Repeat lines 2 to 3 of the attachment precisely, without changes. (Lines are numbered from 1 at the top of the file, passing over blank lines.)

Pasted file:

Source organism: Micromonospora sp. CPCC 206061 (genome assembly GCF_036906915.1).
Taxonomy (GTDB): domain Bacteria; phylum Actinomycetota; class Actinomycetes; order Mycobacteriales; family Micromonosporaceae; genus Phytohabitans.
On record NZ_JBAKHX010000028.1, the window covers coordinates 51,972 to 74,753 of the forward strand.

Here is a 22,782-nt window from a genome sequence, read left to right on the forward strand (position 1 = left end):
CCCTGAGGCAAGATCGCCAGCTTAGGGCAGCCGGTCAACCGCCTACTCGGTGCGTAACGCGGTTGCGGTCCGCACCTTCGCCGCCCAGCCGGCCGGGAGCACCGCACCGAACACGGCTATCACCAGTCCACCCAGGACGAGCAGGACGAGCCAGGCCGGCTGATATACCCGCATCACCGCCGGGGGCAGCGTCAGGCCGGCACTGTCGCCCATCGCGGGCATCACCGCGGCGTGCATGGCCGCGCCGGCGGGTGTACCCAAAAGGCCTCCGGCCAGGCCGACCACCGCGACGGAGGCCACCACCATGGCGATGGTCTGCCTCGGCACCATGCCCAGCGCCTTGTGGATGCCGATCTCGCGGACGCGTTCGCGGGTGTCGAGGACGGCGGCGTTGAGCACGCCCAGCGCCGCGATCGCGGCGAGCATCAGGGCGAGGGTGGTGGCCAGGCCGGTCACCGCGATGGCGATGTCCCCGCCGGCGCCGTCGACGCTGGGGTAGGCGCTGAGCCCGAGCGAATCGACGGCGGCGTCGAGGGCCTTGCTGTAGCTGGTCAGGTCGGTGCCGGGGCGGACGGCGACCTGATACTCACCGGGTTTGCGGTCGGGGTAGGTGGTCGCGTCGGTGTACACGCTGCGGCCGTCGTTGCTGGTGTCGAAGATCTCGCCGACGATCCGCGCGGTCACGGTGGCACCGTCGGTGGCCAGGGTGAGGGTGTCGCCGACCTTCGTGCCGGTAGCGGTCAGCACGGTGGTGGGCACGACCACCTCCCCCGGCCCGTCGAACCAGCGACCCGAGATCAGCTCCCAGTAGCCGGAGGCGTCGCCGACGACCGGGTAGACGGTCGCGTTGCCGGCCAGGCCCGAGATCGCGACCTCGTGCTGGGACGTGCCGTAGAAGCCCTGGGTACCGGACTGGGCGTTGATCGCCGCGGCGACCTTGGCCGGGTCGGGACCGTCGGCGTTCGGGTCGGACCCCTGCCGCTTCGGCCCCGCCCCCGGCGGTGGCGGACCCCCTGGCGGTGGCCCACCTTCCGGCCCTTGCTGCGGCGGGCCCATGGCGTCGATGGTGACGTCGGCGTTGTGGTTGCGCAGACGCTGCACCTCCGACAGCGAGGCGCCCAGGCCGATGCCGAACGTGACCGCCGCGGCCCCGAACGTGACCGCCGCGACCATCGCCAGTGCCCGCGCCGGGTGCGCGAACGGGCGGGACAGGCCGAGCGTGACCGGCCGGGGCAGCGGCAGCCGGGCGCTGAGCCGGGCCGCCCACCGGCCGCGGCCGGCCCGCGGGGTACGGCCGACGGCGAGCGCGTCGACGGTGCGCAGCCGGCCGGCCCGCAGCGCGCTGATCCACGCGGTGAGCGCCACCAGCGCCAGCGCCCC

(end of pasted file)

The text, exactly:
Taxonomy (GTDB): domain Bacteria; phylum Actinomycetota; class Actinomycetes; order Mycobacteriales; family Micromonosporaceae; genus Phytohabitans.
On record NZ_JBAKHX010000028.1, the window covers coordinates 51,972 to 74,753 of the forward strand.